Commentary

July 13, 2012

In theaters

Fly Over: Magic Mike: In Florida, male strippers earn their keep

by Capt. Tristan Hinderliter

When Channing Tatum was 19, he worked for a while as an exotic dancer in Tampa, Fla., going by the moniker “Chan Crawford,” and wow, does this dude have some moves. With a 6’1” frame and built like a linebacker, he moves with the grace and athleticism of a gymnast.

Tatum uses that background and body to full advantage in “Magic Mike,” a funny, serious film directed by Steven Soderbergh (who also directed Tatum in the 2011 mixed martial arts slugfest “Haywire”) based on a screenplay by Reid Carolin.

Soderbergh masterfully marshals the ripped abs and gyrating hips of a tremendous ensemble cast, including Matthew McConaughey, who is in top form here as Dallas, who manages (and performs at) the male strip club Xquisite in Tampa. Clad in nothing but black leather chaps, vest and cowboy hat, McConaughey has never been more charismatic on-screen (which is saying a lot).

He has five men working for him, Ken (Matt Bomer), Tarzan (Kevin Nash), Tito (Adam Rodriguez of “CSI: Miami”), and a gentleman played by Joe Manganiello whose “nom de strip,” as it were, I cannot repeat in this family-friendly newspaper.

But the superstar is Tatum, who goes by the nickname “Magic Mike.” Mike also works in construction, runs a mobile detailing service, and has dreams of opening his own custom-furniture store.

One day on the construction site, he meets Adam (Alex Pettyfer), a 19-year-old slacker who has just moved to Tampa to live with his sister, Brooke (Cody Horn). Adam gets fired his first day on the job when the foreman accuses him of stealing. His car won’t start, so Mike gives him a ride home.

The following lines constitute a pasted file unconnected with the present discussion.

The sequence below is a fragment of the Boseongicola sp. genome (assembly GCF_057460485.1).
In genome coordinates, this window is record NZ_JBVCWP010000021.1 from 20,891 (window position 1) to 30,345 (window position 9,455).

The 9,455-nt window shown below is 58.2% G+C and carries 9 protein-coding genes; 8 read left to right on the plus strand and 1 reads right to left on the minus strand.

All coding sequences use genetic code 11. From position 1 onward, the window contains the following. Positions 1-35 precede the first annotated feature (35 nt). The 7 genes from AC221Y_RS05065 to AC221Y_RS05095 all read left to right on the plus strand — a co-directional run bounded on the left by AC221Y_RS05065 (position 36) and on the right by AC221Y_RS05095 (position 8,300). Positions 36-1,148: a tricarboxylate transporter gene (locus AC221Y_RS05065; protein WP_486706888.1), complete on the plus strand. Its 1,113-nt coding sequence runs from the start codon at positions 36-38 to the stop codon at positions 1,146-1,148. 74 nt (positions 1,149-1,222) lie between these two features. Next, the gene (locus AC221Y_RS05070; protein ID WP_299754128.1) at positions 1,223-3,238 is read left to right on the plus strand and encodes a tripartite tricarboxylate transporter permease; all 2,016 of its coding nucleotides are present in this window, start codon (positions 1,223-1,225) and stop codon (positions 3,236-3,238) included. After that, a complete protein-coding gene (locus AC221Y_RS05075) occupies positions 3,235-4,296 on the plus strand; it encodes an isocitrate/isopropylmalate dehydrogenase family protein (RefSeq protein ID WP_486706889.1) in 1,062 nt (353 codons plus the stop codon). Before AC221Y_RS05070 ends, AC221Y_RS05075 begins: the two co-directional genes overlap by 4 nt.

The following evening, Adam is out in the bar district when he runs into Mike outside a club. Even though he is underdressed in jeans and a hoodie, Mike gets him in and puts him up to approaching a couple of girls standing at the bar. When he does, Mike swoops in to tell the girls he will be performing that night at Xquisite.

Adam, who has just learned of Mike’s other occupation, accompanies him to the club. Despite the fact that he is underage, Dallas agrees to pay him to help with the night’s show. When one of the regular performers overdoses, Adam is pushed out on stage in his place. It turns out “The Kid,” as he comes to be called, is a natural.

Over the next few weeks, Adam and Mike become friends, and Mike hits it off with Brooke. As Mike takes Adam under his wing, he shows him the ropes of stripping, takes him to parties and introduces him to women. Brooke isn’t happy with Adam’s new lifestyle, but Mike promises to take care of him.

When drugs are introduced into the equation, however, things take a bad turn. Ultimately, this film is more a morality tale than buddy comedy movie, and in fact has some parallels to “Boogie Nights,” Paul Thomas Anderson’s magnificent 1997 movie set in California’s adult entertainment industry of the 1970s and 80s.

Soderberg, whose credits include the “Ocean’s Eleven” movies and “Traffic,” has experience directing charismatic actors in an ensemble cast, which he does superbly in this movie. And while Tatum and Pettyfur may not be Pitt and Clooney, “Magic Mike” definitely holds its own with the big boys.